VisitationNo public services are planned.
Funeral ServicesNo public services are planned.
Dorothy Halvorson was born February 21, 1929, on the Halvorson farm in Gilman Township, Pierce County, Wisconsin. Her parents, John and Ella Gjovig Halvorson were of Norwegian and Swedish descent. They spoke mostly Norwegian at home when she was growing up. Her grandmother, who lived with them, spoke very little English. Norwegian was special to Dorothy all her life.
She was especially close to her mother, who she treasured as one of the kindest people who ever lived. Dorothy was the youngest of five children: Ole Harris, Alice Irene, Melvin Elroy, Evelyn Joan, and Dorothy Bernice. She wasn’t fond of the name Bernice. Her childhood was a gift she carried with her all her life. As she grew older and her recent memories disappeared, her memories of a rich and loving childhood became more vivid and a source of strength.
She married Carroll Klanderman in 1952, and they had four children. She passed on the gift of a rich and loving childhood to her children and grandchildren. Even her great grandchildren could see how they lit up her eyes. Her family remembers her for her intelligence, love of humor and wit, love of learning, especially science, ability to listen to people and understand them, open-mindedness, love of the earth, and ability to be happy with few store-bought things. For her, it was the amazing expanse of the mind and the imagination that made life rich and meaningful.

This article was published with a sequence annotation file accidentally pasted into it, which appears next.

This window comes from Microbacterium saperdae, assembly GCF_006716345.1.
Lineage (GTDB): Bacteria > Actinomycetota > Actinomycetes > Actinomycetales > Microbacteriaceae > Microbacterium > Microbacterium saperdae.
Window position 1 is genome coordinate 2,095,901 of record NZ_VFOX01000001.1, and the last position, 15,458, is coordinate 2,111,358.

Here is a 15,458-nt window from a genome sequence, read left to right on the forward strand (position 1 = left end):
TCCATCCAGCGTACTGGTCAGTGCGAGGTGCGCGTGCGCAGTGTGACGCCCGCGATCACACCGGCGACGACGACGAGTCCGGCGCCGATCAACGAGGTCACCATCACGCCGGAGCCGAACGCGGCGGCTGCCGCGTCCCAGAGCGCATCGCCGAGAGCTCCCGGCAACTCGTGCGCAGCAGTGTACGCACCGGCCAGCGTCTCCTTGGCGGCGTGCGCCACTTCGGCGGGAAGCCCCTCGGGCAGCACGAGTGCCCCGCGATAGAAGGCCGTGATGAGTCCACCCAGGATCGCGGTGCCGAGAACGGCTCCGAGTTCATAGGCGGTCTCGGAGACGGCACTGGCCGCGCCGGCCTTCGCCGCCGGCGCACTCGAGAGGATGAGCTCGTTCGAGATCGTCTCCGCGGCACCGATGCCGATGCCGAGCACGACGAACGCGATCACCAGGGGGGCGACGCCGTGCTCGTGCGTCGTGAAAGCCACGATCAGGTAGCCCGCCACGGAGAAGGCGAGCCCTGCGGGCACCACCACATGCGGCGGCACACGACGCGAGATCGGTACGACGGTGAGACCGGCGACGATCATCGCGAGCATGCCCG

”You can only get so wet,”” she used to say. After that it’s just excess water that runs off. She felt that way about money, too. Once you have just enough to get by, all of the great ideas in the vast expanse of the universe can be yours if you just let them in. And exploring them with someone you love, is as good as it gets.
Her immediate family, who is so proud of her, are Leah, Lilly, Maddy, Ellen, Graham, Carl, Aaron, Olivia, Leland, Robin, Lila, Will, John, Eileen, Bess, Kelly, Jim, Rachel, Rue and Gilbert.
She passed away on August 3. No public services are planned. If you would like to do an appropriate thing in her honor, the possibilities are endless really. If sometime you read to a child, or plant a moss rose, or serve homemade bread, or pick up a piece of trash from the road, or appreciate how blue the sky is, smile and think ””That was for you, Dorothy””. She would be so pleased.